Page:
House Condemns Slavery in Sudan
- Thursday, July 24, 2003
As a brutal civil war continues to rage in Sudan, the U.S. House of Representatives has passed a resolution condemning slavery in that country and urging the Bush administration to impose sanctions.
The resolution, which passed unanimously July 16, says the United States should encourage the United Nations to require annual investigations of abuses in Sudan, according to an Associated Press report after the House action.
In April, the U.N. Commission on Human Rights voted to drop requirements for annual reports on human rights violations in Sudan and make the country eligible for financial funding, the AP reported. The House resolution asked that the requirements be reinstated.
During his five-day tour through Africa in July, President Bush participated in discussions on ending the bloodshed in Sudan.
A civil war of mostly religious nature has plagued the largest country in Africa for nearly two decades. The ruling Islamic regime has waged what has been widely described as a genocidal campaign against Christians, animists and moderate Muslims in the southern and central regions of the country.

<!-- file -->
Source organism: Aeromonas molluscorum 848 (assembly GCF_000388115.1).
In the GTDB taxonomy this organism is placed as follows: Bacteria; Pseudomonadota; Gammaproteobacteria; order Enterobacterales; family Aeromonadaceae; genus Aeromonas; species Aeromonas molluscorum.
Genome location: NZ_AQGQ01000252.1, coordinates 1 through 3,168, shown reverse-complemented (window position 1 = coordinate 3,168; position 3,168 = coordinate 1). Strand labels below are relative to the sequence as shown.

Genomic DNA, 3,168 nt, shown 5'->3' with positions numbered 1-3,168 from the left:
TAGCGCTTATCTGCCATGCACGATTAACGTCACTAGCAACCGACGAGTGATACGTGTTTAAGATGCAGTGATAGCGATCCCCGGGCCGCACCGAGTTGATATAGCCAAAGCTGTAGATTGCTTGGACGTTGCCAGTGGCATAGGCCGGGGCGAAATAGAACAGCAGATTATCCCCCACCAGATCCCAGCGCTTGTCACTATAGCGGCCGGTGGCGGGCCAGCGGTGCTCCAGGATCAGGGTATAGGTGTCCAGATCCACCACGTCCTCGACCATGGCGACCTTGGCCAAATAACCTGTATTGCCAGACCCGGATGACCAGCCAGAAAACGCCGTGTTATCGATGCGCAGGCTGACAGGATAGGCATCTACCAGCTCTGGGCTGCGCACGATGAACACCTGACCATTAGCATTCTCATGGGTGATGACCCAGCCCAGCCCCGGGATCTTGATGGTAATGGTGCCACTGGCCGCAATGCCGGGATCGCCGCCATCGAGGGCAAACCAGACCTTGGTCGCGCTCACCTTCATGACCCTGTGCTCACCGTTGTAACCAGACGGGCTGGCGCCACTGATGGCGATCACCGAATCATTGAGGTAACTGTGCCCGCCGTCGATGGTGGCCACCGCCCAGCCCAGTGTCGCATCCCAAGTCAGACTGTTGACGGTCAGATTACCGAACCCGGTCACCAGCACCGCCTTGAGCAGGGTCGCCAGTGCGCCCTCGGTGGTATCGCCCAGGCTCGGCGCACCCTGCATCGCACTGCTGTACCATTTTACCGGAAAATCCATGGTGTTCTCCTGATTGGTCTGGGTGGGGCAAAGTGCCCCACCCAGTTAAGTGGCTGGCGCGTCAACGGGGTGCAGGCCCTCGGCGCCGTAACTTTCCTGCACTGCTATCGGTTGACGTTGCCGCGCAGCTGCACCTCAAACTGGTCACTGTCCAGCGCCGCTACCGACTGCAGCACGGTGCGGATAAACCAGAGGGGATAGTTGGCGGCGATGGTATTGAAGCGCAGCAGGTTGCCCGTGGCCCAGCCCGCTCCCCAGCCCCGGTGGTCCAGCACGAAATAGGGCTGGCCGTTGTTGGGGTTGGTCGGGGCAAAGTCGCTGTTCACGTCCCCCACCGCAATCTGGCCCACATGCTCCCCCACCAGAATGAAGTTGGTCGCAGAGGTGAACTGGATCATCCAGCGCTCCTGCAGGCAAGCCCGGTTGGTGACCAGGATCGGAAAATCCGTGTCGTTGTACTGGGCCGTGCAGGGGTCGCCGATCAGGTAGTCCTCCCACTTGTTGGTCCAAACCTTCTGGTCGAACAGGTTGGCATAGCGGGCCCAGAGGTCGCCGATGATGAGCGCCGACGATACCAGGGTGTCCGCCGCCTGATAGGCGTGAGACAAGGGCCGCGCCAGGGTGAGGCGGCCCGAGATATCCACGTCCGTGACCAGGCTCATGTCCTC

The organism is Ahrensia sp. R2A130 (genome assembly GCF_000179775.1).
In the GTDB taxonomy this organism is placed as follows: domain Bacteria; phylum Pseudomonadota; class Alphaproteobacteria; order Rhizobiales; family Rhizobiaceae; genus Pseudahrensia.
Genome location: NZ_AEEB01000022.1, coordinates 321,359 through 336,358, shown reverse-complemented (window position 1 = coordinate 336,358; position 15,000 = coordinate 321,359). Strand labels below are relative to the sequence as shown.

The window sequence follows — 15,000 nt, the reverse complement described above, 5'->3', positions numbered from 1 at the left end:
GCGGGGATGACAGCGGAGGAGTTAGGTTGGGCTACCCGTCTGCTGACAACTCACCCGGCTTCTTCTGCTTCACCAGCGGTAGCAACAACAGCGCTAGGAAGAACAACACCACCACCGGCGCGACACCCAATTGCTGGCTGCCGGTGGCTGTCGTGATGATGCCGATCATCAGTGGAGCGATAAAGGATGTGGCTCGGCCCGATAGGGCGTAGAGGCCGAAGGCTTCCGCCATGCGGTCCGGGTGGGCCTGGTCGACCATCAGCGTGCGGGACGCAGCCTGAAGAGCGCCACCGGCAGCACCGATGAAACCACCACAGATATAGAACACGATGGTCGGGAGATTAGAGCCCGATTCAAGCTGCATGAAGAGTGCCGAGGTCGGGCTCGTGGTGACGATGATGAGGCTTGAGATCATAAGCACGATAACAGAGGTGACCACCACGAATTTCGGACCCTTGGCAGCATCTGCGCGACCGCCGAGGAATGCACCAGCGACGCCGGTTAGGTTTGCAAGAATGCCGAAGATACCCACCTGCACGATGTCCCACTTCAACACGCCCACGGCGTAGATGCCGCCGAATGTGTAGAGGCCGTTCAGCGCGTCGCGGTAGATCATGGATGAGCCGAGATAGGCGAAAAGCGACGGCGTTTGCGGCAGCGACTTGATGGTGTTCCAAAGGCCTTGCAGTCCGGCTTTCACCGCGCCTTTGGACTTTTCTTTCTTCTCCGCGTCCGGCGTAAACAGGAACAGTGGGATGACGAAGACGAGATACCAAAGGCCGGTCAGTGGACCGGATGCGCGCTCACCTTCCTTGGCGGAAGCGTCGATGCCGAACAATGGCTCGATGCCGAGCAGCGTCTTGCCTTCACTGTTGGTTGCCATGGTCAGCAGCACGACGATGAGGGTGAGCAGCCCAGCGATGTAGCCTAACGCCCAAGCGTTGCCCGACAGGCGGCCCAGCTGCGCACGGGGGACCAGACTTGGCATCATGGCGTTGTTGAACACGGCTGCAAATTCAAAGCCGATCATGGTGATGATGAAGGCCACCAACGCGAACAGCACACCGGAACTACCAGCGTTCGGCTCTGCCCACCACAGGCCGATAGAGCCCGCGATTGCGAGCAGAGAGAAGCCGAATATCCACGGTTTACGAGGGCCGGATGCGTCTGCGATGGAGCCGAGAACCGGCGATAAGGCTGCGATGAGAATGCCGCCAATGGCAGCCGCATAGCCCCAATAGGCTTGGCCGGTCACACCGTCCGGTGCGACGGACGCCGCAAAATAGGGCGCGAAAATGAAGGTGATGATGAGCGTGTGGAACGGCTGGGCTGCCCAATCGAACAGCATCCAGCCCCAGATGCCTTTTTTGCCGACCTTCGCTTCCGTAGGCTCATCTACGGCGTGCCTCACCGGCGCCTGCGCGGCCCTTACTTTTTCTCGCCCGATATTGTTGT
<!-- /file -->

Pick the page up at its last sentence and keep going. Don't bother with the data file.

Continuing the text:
The effort supported by the Khartoum government has included slave raids and the bombardment of hospitals, churches, schools and relief stations. It also has involved rape of women and children as well as the forcible conversion to Islam of children and starvation for Sudanese who refuse to convert.
Since 1983, about 2 million people have died in Sudan's civil war, according to the AP report.
Last October, the president signed the Sudan Peace Act intended to press the Islamic regime to end its military campaign against its own citizens. The legislation provided immediate aid to southern Sudan's beleaguered citizens and required the White House to monitor peace negotiations and to enforce sanctions on the Khartoum regime if it was not negotiating in good faith or was interfering with humanitarian aid.
The new law "demonstrates the clear resolve of the United States to promote a lasting, just peace; human rights, and freedom from persecution for the people of Sudan," Bush said in a written statement in October.
In his agenda for U.S.-Africa relations in June, the president called for both sides in Sudan to make their final commitment to peace and human rights and end the suffering in the country.
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Other Articles about the situation in Sudan:
Sudan's Holy War: A Call to Action
Sudan Gaining Attention; Ministry Helps Boy Soldiers
Starvation in Sudan: PPF Defies Flight Ban to Bring Food
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